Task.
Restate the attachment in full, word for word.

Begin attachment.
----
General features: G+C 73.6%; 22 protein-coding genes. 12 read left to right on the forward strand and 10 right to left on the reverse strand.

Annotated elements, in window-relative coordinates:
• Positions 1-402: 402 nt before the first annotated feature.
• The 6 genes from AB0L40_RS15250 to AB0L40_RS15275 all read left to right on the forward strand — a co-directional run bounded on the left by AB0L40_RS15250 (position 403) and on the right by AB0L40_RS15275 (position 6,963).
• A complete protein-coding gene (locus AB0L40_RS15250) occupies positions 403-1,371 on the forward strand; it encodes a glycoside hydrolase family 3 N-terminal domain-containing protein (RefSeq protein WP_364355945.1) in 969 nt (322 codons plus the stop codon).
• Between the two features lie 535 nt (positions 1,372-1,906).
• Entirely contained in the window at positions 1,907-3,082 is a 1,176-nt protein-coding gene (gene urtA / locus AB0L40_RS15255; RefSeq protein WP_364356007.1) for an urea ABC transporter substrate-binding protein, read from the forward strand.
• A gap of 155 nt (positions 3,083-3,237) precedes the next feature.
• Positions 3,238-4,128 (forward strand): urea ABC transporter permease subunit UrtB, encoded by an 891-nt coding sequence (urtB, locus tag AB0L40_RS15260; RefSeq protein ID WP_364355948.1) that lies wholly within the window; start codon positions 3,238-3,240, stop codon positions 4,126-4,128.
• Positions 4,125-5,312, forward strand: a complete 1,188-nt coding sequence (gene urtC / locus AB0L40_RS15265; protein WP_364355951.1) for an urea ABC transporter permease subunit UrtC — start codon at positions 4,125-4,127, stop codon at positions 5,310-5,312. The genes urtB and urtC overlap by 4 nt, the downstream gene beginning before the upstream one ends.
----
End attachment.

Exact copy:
General features: G+C 73.6%; 22 protein-coding genes. 12 read left to right on the forward strand and 10 right to left on the reverse strand.

Annotated elements, in window-relative coordinates:
• Positions 1-402: 402 nt before the first annotated feature.
• The 6 genes from AB0L40_RS15250 to AB0L40_RS15275 all read left to right on the forward strand — a co-directional run bounded on the left by AB0L40_RS15250 (position 403) and on the right by AB0L40_RS15275 (position 6,963).
• A complete protein-coding gene (locus AB0L40_RS15250) occupies positions 403-1,371 on the forward strand; it encodes a glycoside hydrolase family 3 N-terminal domain-containing protein (RefSeq protein WP_364355945.1) in 969 nt (322 codons plus the stop codon).
• Between the two features lie 535 nt (positions 1,372-1,906).
• Entirely contained in the window at positions 1,907-3,082 is a 1,176-nt protein-coding gene (gene urtA / locus AB0L40_RS15255; RefSeq protein WP_364356007.1) for an urea ABC transporter substrate-binding protein, read from the forward strand.
• A gap of 155 nt (positions 3,083-3,237) precedes the next feature.
• Positions 3,238-4,128 (forward strand): urea ABC transporter permease subunit UrtB, encoded by an 891-nt coding sequence (urtB, locus tag AB0L40_RS15260; RefSeq protein ID WP_364355948.1) that lies wholly within the window; start codon positions 3,238-3,240, stop codon positions 4,126-4,128.
• Positions 4,125-5,312, forward strand: a complete 1,188-nt coding sequence (gene urtC / locus AB0L40_RS15265; protein WP_364355951.1) for an urea ABC transporter permease subunit UrtC — start codon at positions 4,125-4,127, stop codon at positions 5,310-5,312. The genes urtB and urtC overlap by 4 nt, the downstream gene beginning before the upstream one ends.